Wreck-Diving the Bell Way

The superstructure of the PLM 27 has been badly damaged by Icebergs.
The superstructure of the PLM 27 has been badly damaged by Icebergs.


the Bell Way

CLAIRE GOODWIN reports from Bell Island in Canada, where a rare U-boat attack
killed 70 and left a chilly legacy for divers to explore

1119 Bell Island torpedo
A torpedo lies at 46m off the Rose Castle. Much of the unexploded munitions around the wrecks was cleared this summer,
after Claire’s visit.

We descended the shotline through clear water.

If it hadn’t been for my ice-cream headache, I could have convinced myself that I was in the tropics.

More than 40m below us the deck of the 139m Rose Castle was visible. I could see Mike, one of our rebreather-divers, making his way into a cargo-hold.

Stern gun on the Rose Castle.
Stern gun on the Rose Castle.

I sank past undulating sea angels and jellyfish, as masts and cranes loomed towards us.

We swam over the deck towards the stern, pausing to admire the nets dangling into the hold, festooned in thick garlands of soft corals and plumose anemones.

The telegraph-room would have to wait for next time, because we had another mission.

Reaching the rails, I paused to check in with my buddies Connie and John and take a bearing on our target before descending to the seabed at 46m.

After a short swim we reached it – the torpedo. It’s an impressive sight even minus the warhead, and a stark reminder of the downfall of these ships.

After the obligatory photographs (a touch narked, I had to think hard about my camera settings!) we ascended, mindful of clocking up too much deco time – not much fun in 2°C water!

Appeared in DIVER November 2019

I was visiting Bell Island as part of a trip organised by Joe and Connie of New Brunswick-based COJO diving. It’s my local dive-shop, since I moved from the UK to the Canadian side of the pond.

We were a mixed group, ranging from experienced rebreather-divers Mike and Luigi to sidemount solo-diver John, and Joey and Ali who were doing their PADI Wreck

speciality course (watch out for a forthcoming article on Canadian diving by Ali in DIVER).

We based ourselves at Oceanquest dive resort in Conception Bay South, hosted by Debbie, Rick and their team.

Accommodation was in Oceanquest’s dive-lodge which has, rather luxuriously for dive accommodation, spacious en suite twin rooms and a well-equipped kitchen for self-catering. The lodge is five minutes’ walk from the marina from which the boat departs.

The Bell Island wrecks could have been designed for divers.

The four sizeable vessels are close to each other, making for easy two-dive days – we were often back in harbour by 2pm.

For the hardy, a third shore-dive a day was possible, and on one day I even managed four.

To those used to the short slacks on many UK wrecks, it comes as a pleasant surprise that these are diveable at most states of the tide, and although there might occasionally be slight current, it is manageable.

The crystal water makes navigating around the wrecks easy, and is a welcome treat for photo- and videographers.

The only real hardship is the cold. The wrecks are situated in “Iceberg Alley” and temperatures can drop as low as 0°C at depth. On our trip they ranged from 2-4°C. Many divers wore heated vests and gloves, although I was warm enough in my trusty Weezle Extreme Plus undersuit.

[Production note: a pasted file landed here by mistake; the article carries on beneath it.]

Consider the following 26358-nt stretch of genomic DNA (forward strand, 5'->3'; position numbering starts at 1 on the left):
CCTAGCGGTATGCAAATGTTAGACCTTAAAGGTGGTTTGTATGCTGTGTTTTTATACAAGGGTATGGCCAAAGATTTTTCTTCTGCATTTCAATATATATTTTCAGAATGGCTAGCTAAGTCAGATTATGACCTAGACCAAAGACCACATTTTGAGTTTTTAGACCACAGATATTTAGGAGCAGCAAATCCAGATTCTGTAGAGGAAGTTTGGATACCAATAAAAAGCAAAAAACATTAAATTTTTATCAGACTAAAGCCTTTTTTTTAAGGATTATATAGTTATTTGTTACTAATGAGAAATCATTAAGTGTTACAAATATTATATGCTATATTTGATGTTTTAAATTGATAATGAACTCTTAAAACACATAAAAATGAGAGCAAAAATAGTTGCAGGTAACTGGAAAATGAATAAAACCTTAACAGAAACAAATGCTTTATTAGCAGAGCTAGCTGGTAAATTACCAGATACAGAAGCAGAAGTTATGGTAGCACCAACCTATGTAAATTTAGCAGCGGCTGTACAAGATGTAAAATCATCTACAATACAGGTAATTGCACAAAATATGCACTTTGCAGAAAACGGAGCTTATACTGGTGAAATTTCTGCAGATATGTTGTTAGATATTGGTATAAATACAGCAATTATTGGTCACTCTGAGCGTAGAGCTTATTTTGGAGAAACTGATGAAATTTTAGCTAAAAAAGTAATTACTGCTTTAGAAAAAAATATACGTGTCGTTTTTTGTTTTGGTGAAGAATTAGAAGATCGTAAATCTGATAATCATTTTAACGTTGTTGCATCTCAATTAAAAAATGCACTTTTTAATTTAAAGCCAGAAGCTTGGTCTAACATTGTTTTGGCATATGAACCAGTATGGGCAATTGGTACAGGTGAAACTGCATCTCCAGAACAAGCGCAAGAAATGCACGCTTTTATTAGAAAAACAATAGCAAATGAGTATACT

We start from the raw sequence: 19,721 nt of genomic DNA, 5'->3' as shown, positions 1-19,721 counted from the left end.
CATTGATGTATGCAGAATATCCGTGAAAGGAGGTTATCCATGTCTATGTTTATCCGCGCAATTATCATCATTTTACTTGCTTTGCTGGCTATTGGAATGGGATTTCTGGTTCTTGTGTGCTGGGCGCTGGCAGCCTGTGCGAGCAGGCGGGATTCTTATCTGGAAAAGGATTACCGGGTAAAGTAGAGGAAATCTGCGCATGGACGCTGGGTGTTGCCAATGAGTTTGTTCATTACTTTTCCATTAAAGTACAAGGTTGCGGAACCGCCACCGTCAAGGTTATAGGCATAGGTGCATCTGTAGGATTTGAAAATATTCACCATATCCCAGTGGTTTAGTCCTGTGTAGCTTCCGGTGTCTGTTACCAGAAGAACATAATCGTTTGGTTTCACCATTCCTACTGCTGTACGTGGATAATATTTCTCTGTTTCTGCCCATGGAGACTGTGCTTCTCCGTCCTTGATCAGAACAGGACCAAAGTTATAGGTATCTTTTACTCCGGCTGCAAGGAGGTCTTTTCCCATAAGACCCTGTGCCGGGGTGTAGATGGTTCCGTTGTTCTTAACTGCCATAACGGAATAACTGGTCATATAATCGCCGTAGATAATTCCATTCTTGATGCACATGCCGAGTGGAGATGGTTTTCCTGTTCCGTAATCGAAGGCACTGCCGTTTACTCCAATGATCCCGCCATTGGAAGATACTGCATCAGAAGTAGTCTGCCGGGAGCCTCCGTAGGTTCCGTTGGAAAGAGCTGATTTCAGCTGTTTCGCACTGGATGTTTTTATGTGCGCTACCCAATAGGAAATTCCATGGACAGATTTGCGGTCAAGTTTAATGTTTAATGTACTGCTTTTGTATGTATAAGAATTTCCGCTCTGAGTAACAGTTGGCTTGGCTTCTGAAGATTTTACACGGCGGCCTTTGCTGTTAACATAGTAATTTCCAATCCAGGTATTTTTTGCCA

I did however end up moving to dry gloves, rather than diving in mitts. The resulting warmth and dexterity left me wondering why it had taken me so long to make the switch.

Diving from Oceanquest’s 13m hardboat meant that there was shelter in which to warm up on the journey back.

After exiting the water we would immediately be plied with warming tea, coffee or soup by the attentive crew.

Our first dive was on the Paris-Lyon-Marseille (PLM) 27. Hovering off the stern, I paused in awe at its sheer size, clear in the 20m-plus vis.

The superstructure of the PLM 27 has been badly damaged by Icebergs.
The superstructure of the PLM 27 has been badly damaged by Icebergs.

This made a change from my former local wrecks, where you could often find features only by banging into them.

I followed Connie down the vast rudder towards the seabed to get a better look at the propeller. She posed for a photo to give some impression of its size.

Ascending to deck level again, I noticed that much of superstructure was crushed – surely this hadn't happened in the sinking? I later learned that, as the shallowest wreck, PLM 27 had experienced a few encounters with passing icebergs over the years.

We continued along the deck to an area where the side of the wreck had been gashed open by a torpedo, leaving the steel wrinkled like cloth.

Bell Island is one of the few North American locations that German forces attacked during WW2. They targeted it because of its iron-ore mine, which was supplying materials for the Allied war effort. Before the war Germany had been the principal consumer of the ore, and it might even have been used to make the submarines and torpedoes that inflicted this terror.

On 4 September, 1942, under cover of darkness, the U-boat U-513 followed the small merchant ship Evelyn B into Conception Bay. It then lay in wait on the seabed at 24m. Next morning, rising to periscope depth, commander Rolf Ruggeberg selected his target.

He fired two torpedoes, but the torpedo men had neglected to set the battery switches and they sank to the seabed.

The sub was spotted from the Evelyn B, which opened fire, forcing it to dive.

Ruggeberg selected a second target, the Saganaga, and, while submerged, hit it with two torpedoes fore and aft. It sank immediately.